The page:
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Docker Images for MySQL Group Replication 5.7.14

August 8, 2016 - 9:06am

In this post, I will point you to Docker images for MySQL Group Replication testing.

There is a new release of MySQL Group Replication plugin for MySQL 5.7.14. It’s a “beta” plugin and it is probably the last (or at lease one of the final pre-release packages) before Group Replication goes GA (during Oracle OpenWorld 2016, in our best guess).

Since it is close to GA, it would be great to get a better understanding of this new technology. Unfortunately, MySQL Group Replication installation process isn’t very user-friendly.

Or, to put it another way, totally un-user-friendly! It consists of a mere “50 easy steps” – by which I think they mean “easy” to mess up.

Matt Lord, in his post http://mysqlhighavailability.com/mysql-group-replication-a-quick-start-guide/, acknowledges: “getting a working MySQL service consisting of 3 Group Replication members is not an easy “point and click” or automated single command style operation.”

I’m not providing a review of MySQL Group Replication 5.7.14 yet – I need to play around with it a lot more. To make this process easier for myself, and hopefully more helpful to you, I’ve prepared Docker images for the testing of MySQL Group Replication.

Docker Images

To start the first node, run:

docker run -d --net=cluster1 --name=node1 perconalab/mysql-group-replication --group_replication_bootstrap_group=ON

To join all following nodes:

docker run -d --net=cluster1 --name=node2 perconalab/mysql-group-replication --group_replication_group_seeds='node1:6606'

Of course, you need to have Docker Network running:

docker network create cluster1

I hope this will make the testing process easier!

Percona XtraDB Cluster on Ceph

August 4, 2016 - 3:31pm

This post discusses how XtraDB Cluster and Ceph are a good match, and how their combination allows for faster SST and a smaller disk footprint.

My last post was an introduction to Red Hat’s Ceph. As interesting and useful as it was, it wasn’t a practical example. Like most of the readers, I learn about and see the possibilities of technologies by burning my fingers on them. This post dives into a real and novel Ceph use case: handling of the Percona XtraDB Cluster SST operation using Ceph snapshots.

If you are familiar with Percona XtraDB Cluster, you know that a full state snapshot transfer (SST) is required to provision a new cluster node. Similarly, SST can also be triggered when a cluster node happens to have a corrupted dataset. Those SST operations consist essentially of a full copy of the dataset sent over the network. The most common SST methods are Xtrabackup and rsync. Both of these methods imply a significant impact and load on the donor while the SST operation is in progress.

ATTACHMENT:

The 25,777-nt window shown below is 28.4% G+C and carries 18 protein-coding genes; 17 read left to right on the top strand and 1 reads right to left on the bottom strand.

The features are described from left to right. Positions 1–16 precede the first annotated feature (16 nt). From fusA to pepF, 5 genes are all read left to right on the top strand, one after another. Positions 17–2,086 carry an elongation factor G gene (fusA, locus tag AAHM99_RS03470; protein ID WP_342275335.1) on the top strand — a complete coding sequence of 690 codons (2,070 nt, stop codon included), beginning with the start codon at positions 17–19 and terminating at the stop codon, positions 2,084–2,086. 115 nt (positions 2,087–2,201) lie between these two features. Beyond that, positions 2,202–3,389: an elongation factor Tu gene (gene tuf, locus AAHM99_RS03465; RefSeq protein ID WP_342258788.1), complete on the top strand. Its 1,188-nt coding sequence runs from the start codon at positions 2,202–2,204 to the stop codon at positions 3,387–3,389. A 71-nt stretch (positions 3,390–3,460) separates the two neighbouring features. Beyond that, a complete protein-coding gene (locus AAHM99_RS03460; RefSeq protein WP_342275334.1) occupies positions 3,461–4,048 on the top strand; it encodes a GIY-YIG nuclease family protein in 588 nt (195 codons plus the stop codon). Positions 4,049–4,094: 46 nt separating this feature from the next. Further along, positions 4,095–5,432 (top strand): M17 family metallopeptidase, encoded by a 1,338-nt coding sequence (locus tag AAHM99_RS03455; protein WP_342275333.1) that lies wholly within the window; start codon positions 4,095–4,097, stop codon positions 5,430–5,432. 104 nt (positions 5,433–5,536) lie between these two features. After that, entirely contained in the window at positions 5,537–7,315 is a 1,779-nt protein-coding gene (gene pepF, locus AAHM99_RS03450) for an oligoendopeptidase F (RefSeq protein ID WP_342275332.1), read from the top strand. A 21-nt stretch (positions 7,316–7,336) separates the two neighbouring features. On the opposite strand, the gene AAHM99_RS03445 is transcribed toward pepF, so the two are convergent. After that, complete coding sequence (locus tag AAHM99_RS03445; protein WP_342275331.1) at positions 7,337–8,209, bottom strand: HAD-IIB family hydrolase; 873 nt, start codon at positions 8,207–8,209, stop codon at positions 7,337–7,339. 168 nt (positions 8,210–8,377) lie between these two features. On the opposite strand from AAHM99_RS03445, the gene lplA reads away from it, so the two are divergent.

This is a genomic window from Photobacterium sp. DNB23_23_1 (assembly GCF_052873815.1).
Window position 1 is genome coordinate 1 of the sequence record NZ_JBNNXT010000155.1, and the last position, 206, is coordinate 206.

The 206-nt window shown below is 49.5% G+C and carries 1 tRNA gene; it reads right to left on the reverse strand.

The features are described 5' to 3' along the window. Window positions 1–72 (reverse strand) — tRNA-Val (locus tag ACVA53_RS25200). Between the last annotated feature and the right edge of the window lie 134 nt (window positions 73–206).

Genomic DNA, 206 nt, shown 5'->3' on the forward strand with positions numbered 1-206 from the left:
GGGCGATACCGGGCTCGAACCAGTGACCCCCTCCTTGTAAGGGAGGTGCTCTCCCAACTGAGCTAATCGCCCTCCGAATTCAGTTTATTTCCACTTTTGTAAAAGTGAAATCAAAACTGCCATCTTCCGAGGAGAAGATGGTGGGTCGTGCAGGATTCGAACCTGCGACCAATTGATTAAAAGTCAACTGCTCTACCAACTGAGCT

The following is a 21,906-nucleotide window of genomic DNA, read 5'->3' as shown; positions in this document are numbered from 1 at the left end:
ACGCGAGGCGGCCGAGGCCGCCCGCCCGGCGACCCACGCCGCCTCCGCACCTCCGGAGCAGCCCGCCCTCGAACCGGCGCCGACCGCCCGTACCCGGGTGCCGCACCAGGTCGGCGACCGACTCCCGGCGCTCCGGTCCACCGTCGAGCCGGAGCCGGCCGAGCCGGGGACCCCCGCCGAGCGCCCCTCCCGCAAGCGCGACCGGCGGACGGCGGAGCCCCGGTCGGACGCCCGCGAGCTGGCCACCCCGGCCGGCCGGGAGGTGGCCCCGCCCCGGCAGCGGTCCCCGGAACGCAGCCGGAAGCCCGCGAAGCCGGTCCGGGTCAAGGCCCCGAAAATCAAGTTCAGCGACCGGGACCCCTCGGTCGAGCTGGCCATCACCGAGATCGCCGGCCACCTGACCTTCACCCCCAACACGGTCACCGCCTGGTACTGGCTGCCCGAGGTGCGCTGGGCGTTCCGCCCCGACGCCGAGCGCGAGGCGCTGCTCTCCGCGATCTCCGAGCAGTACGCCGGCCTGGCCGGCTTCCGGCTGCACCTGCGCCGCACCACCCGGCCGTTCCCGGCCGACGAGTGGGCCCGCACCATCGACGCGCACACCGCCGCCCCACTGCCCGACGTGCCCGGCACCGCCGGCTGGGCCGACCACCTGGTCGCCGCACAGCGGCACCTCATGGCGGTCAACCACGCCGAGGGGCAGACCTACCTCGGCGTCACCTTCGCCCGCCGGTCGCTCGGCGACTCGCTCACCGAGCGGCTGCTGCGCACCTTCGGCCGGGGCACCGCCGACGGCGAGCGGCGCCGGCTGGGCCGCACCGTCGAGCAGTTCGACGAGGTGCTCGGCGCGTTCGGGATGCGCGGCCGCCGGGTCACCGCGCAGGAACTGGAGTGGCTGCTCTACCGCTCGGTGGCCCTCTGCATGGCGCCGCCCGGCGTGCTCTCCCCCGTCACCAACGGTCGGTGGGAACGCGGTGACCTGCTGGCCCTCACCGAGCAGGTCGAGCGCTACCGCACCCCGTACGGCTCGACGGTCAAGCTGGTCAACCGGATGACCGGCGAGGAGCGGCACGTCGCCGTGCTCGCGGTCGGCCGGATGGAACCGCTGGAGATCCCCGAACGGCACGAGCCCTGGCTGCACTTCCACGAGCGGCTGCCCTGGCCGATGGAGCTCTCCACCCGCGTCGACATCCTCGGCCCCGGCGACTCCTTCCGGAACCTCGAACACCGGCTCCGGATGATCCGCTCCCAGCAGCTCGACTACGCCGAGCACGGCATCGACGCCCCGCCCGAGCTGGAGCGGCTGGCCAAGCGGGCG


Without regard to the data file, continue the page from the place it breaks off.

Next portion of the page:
For example, the whole dataset will need to be read from the storage and sent over the network, an operation that requires a lot of IO operations and CPU time. Furthermore, with the rsync SST method, the donor is under a read lock for the whole duration of the SST. Consequently, it can take no write operations. Such constraints on SST operations are often the main motivations beyond the reluctance of using Percona XtraDB cluster with large datasets.

So, what could we do to speed up SST? In this post, I will describe a method of performing SST operations when the data is not local to the nodes. You could easily modify the solution I am proposing for any non-local data source technology that supports snapshots/clones, and has an accessible management API. Off the top of my head (other than Ceph) I see AWS EBS and many SAN-based storage solutions as good fits.

The challenges of clone-based SST

If we could use snapshots and clones, what would be the logical steps for an SST? Let’s have a look at the following list:

  1. New node starts (joiner) and unmounts its current MySQL datadir
  2. The joiner and asks for an SST
  3. The donor creates a consistent snapshot of its MySQL datadir with the Galera position
  4. The donor sends to the joiner the name of the snapshot to use
  5. The joiner creates a clone of the snapshot name provided by the donor
  6. The joiner mounts the snapshot clone as the MySQL datadir and adjusts ownership
  7. The joiner initializes MySQL on the mounted clone

As we can see, all these steps are fairly simple, but hide some challenges for an SST method base on cloning. The first challenge is the need to mount the snapshot clone. Mounting a block device requires root privileges – and SST scripts normally run under the MySQL user. The second challenge I encountered wasn’t expected. MySQL opens the datadir and some files in it before the SST happens. Consequently, those files are then kept opened in the underlying mount point, a situation that is far from ideal. Fortunately, there are solutions to both of these challenges as we will see below.

SST script

So, let’s start with the SST script. The script is available in my Github at:

https://github.com/y-trudeau/ceph-related-tools/raw/master/wsrep-sst/wsrep_sst_ceph

You should install the script in the /usr/bin directory, along with the other user scripts. Once installed, I recommend: